• Retirement savers can keep their savings invested longer. Many Americans save for retirement in employer-sponsored retirement plans, Roth and Traditional IRAs, and other tax- advantaged investment vehicles. The government requires participants to begin withdrawing money from these plans at a certain age. The new law raises the age for required minimum distributions (RMDs) from 72 to 73 in 2023 and to age 75 in 2033.¹¹
That may not seem like a big deal, but it could be. Hypothetically, a person with a million dollars saved for retirement could be required to withdraw about $36,500 in RMDs at age 72.¹² In contrast, a person with a million dollars for retirement who didn’t have to take RMDs until age 75, could see the value of their savings increase by about $191,000 over three years, if they earned 6 percent a year, on average, and the interest compounded annually.¹³
• Roth accounts are exempt from RMDs. Many people choose to contribute to Roth accounts in their employer-sponsored retirement plans even though the contributions are taxable. They prefer Roth accounts because any distributions are tax-free. The new law says that, starting in 2024, Roth account owners will not have to take RMDs.¹⁴
• RMD penalty taxes have been reduced. When retirement plan accountholders fail to take full RMDs, they owe a tax penalty. In the past, the penalty was 50 percent on insufficient or late withdrawals. Now, the penalty will be 25 percent if the issue is not corrected quickly, and 10 percent if it is.¹⁵
The new law includes dozens of provisions. If you would like to talk about how the changes may affect your retirement or estate plans, give us a call.
Weekly Focus – Think About It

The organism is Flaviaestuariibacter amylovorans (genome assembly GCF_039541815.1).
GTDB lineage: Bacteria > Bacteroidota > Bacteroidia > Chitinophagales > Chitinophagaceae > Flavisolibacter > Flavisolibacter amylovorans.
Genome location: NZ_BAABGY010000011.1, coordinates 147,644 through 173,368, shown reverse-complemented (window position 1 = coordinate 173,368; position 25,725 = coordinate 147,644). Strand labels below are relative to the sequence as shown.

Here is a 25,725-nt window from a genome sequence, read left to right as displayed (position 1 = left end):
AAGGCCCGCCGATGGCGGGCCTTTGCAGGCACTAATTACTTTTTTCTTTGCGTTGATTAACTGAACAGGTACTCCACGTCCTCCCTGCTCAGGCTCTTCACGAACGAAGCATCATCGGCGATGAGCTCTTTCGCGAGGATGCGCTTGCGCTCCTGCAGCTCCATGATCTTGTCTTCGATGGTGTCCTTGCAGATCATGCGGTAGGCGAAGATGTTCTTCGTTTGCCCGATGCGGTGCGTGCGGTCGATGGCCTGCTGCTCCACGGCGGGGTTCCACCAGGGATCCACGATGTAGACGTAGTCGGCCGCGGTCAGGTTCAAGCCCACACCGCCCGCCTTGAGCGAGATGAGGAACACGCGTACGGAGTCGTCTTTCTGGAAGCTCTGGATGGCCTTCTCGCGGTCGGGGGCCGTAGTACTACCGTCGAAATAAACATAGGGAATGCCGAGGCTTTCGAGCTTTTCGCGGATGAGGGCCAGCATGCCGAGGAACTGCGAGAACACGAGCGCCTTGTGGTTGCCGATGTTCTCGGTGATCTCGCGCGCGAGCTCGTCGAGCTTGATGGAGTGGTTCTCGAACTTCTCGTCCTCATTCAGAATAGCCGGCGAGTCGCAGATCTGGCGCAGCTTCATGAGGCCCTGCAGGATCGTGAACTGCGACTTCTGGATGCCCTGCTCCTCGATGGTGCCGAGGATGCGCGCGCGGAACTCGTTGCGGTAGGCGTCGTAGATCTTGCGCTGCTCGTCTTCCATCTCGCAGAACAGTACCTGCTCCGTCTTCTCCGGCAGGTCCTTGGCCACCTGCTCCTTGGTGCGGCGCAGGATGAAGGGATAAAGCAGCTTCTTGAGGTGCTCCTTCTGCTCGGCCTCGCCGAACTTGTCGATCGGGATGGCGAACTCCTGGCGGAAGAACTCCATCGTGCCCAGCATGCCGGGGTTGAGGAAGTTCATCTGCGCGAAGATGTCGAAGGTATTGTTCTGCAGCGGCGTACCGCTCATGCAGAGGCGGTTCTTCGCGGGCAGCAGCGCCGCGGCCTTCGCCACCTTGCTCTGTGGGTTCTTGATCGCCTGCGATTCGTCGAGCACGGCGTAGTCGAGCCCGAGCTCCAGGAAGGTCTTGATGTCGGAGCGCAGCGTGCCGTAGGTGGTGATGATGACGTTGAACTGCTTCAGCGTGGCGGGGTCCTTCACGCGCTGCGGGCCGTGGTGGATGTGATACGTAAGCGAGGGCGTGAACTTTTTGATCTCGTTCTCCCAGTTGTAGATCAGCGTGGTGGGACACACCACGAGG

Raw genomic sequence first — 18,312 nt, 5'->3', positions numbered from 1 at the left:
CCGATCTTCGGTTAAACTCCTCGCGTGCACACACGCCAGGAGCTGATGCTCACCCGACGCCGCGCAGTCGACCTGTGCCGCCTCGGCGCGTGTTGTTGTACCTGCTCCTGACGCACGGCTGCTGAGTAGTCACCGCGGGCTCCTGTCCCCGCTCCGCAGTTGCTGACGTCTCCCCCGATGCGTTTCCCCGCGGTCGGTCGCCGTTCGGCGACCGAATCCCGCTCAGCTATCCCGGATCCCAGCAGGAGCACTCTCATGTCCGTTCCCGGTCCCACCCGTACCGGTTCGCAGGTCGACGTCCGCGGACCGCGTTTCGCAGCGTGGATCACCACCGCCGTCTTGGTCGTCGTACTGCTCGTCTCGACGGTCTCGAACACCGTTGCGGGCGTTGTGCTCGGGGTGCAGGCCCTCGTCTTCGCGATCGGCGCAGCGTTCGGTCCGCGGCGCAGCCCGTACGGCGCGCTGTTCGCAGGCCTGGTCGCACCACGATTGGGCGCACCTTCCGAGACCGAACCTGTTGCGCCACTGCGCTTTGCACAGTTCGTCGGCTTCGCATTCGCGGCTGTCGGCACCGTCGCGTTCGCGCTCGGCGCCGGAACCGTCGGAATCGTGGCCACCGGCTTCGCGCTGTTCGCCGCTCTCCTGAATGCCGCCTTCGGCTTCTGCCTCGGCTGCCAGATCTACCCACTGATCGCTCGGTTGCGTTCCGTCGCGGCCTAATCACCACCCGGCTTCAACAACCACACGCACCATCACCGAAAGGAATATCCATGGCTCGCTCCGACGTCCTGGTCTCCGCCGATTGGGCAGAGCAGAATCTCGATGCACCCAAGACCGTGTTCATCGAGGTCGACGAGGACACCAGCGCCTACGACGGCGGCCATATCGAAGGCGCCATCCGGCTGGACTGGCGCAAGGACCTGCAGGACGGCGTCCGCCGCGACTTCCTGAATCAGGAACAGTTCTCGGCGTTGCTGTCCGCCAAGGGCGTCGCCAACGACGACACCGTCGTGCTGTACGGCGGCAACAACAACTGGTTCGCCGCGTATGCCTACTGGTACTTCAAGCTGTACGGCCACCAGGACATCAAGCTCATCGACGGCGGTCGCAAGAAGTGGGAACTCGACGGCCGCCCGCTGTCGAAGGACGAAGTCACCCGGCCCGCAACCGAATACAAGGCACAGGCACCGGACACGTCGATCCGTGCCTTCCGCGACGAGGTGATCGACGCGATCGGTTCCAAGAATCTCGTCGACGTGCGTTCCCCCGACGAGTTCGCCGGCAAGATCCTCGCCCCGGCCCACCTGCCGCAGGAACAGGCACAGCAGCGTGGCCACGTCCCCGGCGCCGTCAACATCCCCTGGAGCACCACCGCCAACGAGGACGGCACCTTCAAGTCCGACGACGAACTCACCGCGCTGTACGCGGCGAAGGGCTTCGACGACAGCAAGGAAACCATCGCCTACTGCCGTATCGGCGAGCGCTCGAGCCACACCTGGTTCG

“Live as if you were to die tomorrow. Learn as if you were to live forever.”¹⁶
- Mahatma Gahndi, political and spiritual leader
Securities offered through Raymond JamesMember FINRA/SIPC.
* These views are those of Carson Coaching, not the presenting Representative, the Representative’s Broker/Dealer, or Registered Investment Advisor, and should not be construed as investment advice.
4 https://www.bloomberg.com/news/articles/2023-01-25/how-close-is-the-us-to-recession-why-experts-are-struggling-to-predict-it (or go to https://resources.carsongroup.com/hubfs/WMC-Source/2023/02-06-23_Bloomberg_Is%20a%20US%20Recession%20Near_4.pdf)
6 https://www.bloomberg.com/news/articles/2023-02-03/us-job-gains-post-surprise-surge-jobless-rate-hits-53-year-low?srnd=all (or go to https://resources.carsongroup.com/hubfs/WMC-Source/2023/02-06-23_Bloomberg_US%20Payrolls%20Surprise%20with%20Surge%20as%20Jobless%20Rate%20Hits%2053-Year%20Low-6.pdf)
9 https://www.barrons.com/articles/stock-market-rally-dow-nasdaq-s-p-500-51675469227?refsec=the-trader&mod=topics_the-trader (or go to https://resources.carsongroup.com/hubfs/WMC-Source/2023/02-06-23_Barrons_The%20Stock%20Market%20is%20in%20the%20Mood%20to%20Rally_9.pdf)
13 https://www.investor.gov/financial-tools-calculators/calculators/compound-interest-calculator [Calculator variables: $1 million, no additional contributions, three years, 6 percent interest rate, no variance, annual compounding]